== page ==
The first time we see Ron Kray, he’s talking animatedly about taking another man’s sausage. Over the two uneasy hours we spend with him he progresses to claiming to be able to see the future, and doesn’t seem to be joking. From the start, we’re wary of what he is capable of, that he could boil over at any moment, but simultaneously we struggle not to laugh. He’d be a spoof character if Tom Hardy’s performances as Ron and his slick, charming and calculating twin Reggie wasn’t so well researched. Brian Helgeland’s LEGEND isn’t celebrating this despicable pair of crime lords as some have surmised from the title, but rather acknowledging the power and influence they held, the East End mythology they are entwined with.
By the early 1960s the Kray Twins (Tom Hardy) ruled a good portion of London’s East End through charm and intimidation. Reggie is a smooth talker who knows everyone’s names and which buttons to push. His volatile brother Ron, fresh out of the asylum and much more of a blunt instrument, scares everyone in his old neighbourhood witless, particularly when Reggie isn’t around to keep him in check. Reggie begins a relationship with starstruck local girl Frances (Emily Browning) just as his enemies, both criminal and law enforcers, begin to close in.
Needless to say Tom Hardy and Tom Hardy are phenomenal. I don’t think any other actor working today plays charismatic scumbags quite like him. Watch his other other showy sort-of-biopic BRONSON for further evidence of this if you haven’t already. In Legend, he may be the same performer, but he might as well be two different actors for the range of different quirks he imbues the twins with. Reggie is strutting, streetwise and beguiling, a reluctant gangster who prefers the euphemism “club owner”. The deceptively attractive Kray is still capable of stark brutality when required, of course. Ron is a hulking gorilla, proud of his criminal ability and willing to flaunt it along with his homosexuality and his cod-philosophical outlook on life. His instability makes him a threat to friend and enemy alike – even Reggie is a little scared of his brother. No character in recent memory is as jarringly equally terrifying and hilarious as Hardy’s Ron Kray.
I’m still undecided whether or not Emily Browning is actually a good actor, but she’s decent here as Reggie’s beloved Frances and the story’s (mostly unnecessary) narrator. Her commentary on events that unfold is over-explanatory and brings you out of the story, but it does serve a purpose eventually. The rest of the cast are filled out with character actors who are either solid (Paul Bettany as an over-the-top rival gangster) or completely wasted (poor Christopher Eccleston playing the cop on the Krays’ tail).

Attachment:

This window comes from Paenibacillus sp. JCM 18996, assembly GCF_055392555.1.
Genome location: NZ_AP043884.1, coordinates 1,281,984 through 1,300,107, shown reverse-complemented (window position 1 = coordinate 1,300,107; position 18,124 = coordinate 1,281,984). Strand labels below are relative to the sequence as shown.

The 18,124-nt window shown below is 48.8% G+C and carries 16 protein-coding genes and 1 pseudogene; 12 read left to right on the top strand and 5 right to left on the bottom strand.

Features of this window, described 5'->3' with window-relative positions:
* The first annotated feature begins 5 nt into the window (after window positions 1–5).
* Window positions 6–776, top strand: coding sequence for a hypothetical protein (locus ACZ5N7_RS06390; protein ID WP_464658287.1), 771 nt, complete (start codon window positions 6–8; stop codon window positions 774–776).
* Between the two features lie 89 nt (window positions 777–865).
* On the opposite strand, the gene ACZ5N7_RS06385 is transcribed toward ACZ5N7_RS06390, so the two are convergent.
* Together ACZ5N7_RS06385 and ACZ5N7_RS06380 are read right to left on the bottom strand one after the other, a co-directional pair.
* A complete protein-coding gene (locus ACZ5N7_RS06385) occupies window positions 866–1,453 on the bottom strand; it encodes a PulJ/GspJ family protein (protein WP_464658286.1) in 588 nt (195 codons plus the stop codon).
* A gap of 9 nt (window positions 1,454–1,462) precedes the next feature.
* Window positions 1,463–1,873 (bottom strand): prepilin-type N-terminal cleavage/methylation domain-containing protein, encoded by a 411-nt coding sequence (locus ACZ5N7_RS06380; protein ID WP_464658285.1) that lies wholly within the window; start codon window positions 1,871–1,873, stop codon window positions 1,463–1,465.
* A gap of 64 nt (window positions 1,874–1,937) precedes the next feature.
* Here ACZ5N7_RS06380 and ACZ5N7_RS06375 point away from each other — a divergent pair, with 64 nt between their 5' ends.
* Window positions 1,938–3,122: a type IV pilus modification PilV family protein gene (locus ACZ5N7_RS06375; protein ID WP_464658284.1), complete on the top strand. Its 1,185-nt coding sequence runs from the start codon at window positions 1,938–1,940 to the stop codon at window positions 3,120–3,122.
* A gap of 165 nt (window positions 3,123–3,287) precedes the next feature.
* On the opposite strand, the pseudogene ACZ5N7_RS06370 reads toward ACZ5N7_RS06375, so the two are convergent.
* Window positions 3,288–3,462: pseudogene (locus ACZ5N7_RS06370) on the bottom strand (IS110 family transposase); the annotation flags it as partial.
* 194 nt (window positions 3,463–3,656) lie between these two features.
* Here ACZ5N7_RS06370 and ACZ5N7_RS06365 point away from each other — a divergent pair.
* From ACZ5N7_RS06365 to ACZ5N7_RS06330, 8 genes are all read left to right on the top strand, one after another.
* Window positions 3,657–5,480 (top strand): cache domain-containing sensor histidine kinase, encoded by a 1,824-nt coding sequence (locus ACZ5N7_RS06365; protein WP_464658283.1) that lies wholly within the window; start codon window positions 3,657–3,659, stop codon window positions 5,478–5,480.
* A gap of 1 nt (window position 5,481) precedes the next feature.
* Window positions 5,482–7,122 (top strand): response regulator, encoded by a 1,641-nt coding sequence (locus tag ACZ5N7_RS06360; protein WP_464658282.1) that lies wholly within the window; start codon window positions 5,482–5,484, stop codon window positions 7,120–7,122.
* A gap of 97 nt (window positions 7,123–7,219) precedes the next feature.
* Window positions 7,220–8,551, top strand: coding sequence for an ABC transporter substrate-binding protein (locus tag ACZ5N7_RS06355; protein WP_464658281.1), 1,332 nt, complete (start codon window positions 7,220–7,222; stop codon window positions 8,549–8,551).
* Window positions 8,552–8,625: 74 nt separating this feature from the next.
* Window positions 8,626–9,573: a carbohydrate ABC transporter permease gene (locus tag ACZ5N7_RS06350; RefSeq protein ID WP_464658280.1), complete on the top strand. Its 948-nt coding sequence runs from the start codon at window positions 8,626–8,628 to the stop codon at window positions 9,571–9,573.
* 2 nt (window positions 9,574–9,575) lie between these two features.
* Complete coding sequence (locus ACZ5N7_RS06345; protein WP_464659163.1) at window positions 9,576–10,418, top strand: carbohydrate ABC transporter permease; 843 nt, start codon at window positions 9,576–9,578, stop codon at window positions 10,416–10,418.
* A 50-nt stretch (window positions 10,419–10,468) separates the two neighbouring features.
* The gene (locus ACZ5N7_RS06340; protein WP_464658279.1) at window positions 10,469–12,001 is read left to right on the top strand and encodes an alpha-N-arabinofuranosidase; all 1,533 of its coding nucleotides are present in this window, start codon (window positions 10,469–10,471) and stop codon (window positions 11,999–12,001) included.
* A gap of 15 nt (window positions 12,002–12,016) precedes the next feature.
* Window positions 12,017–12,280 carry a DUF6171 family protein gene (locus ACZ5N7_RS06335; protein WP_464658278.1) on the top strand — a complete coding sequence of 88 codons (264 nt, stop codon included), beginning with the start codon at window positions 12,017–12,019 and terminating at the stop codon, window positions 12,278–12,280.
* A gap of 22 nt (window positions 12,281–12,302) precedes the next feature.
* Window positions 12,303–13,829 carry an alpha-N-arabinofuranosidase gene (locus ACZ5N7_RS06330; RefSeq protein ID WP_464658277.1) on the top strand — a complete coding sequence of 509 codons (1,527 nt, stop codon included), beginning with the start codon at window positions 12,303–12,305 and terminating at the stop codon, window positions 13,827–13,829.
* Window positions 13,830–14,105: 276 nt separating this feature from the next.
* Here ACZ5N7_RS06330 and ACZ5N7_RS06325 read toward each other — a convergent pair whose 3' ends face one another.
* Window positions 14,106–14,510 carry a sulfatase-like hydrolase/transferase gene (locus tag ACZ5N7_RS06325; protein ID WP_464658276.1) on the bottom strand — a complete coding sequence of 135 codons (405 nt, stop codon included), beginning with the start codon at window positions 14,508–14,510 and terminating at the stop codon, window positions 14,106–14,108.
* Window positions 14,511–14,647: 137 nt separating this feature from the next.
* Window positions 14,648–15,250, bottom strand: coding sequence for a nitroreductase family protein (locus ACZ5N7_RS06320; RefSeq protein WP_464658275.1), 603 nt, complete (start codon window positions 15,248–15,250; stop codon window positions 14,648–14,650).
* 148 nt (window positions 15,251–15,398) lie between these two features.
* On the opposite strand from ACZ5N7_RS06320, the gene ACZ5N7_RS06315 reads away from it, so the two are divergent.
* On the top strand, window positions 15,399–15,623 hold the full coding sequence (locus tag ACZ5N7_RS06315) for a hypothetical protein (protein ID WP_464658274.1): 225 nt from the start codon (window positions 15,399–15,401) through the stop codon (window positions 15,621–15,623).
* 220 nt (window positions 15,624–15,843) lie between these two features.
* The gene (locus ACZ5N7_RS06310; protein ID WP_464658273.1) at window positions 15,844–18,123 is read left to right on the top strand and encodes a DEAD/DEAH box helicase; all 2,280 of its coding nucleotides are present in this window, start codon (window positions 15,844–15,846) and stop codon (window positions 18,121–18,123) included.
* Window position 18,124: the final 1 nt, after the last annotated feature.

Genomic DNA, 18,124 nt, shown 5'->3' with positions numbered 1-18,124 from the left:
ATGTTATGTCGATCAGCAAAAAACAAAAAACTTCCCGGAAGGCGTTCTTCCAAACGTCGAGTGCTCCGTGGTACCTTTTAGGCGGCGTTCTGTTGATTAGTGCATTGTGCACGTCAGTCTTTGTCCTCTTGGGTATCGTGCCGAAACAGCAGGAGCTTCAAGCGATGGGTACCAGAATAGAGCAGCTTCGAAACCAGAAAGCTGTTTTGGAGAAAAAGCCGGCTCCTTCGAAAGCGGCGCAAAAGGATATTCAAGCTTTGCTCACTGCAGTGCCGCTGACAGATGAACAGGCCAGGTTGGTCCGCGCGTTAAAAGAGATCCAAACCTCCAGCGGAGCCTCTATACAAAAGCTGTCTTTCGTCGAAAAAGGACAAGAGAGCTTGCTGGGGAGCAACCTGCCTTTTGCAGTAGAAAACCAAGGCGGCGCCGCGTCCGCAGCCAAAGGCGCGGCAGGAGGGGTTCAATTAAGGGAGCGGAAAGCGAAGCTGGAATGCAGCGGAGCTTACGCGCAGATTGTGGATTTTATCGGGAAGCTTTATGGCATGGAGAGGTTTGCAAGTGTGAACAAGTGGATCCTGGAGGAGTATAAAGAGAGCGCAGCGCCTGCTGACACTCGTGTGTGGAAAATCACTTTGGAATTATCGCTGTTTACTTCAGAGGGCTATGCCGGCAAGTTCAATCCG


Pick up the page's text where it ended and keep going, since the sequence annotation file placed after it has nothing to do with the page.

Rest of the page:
When the film shifts focus away from the Krays it stumbles, neither giving the supporting cast of talented actors a whole lot to do, nor adding much to the story at large. I don’t know how much was cut from scenes exploring the Met’s investigation into the Krays (it wouldn’t be the first time a character played by Eccleston has suffered in the edit) but as it appears in the film, the investigation begins, then is called off, then they get ’em. Three scenes, that’s it. There’s also a storyline involving American gangsters offering the Krays an alliance that goes absolutely nowhere. You don’t really mind because Hardy’s scenes that make up the majority of the runtime are so riveting, but it is an issue.
The very best films about amorality don’t need someone frowning in the corner at all the questionable behaviour on display. Audiences, on the whole, are not idiots. Much like Martin Scorsese did in THE WOLF OF WALL STREET, Brian Helgeland lets the Krays’ monstrous actions speak for themselves. Look at the scene where the Krays meet in a “neutral” pub for a summit with their gangland rivals. Quickly realising they’ve been set up, Ron storms out insulted when he realises the thugs opposing them don’t have guns. As Reggie quips and kills time, producing brass knuckle-dusters to make a point, Ron re-appears over their foes’ shoulders, horn-rimmed glasses removed, wielding a couple of hammers and ready for action. The scene that follows may be sickening, but it’s visceral, flawlessly choreographed and makes concrete that this pair are a force to be reckoned with.
Helgeland and Hardy have created a high-impact black comic fable. It’s imbalanced in the Krays’ favour in terms of coverage, meaning that other players in the cast miss out, but this just adds to the central pair’s allure. For the East End of London, the twins were a black hole dragging all in to their oblivion. The damage they did and the people they hurt is their legend and their legacy. SSP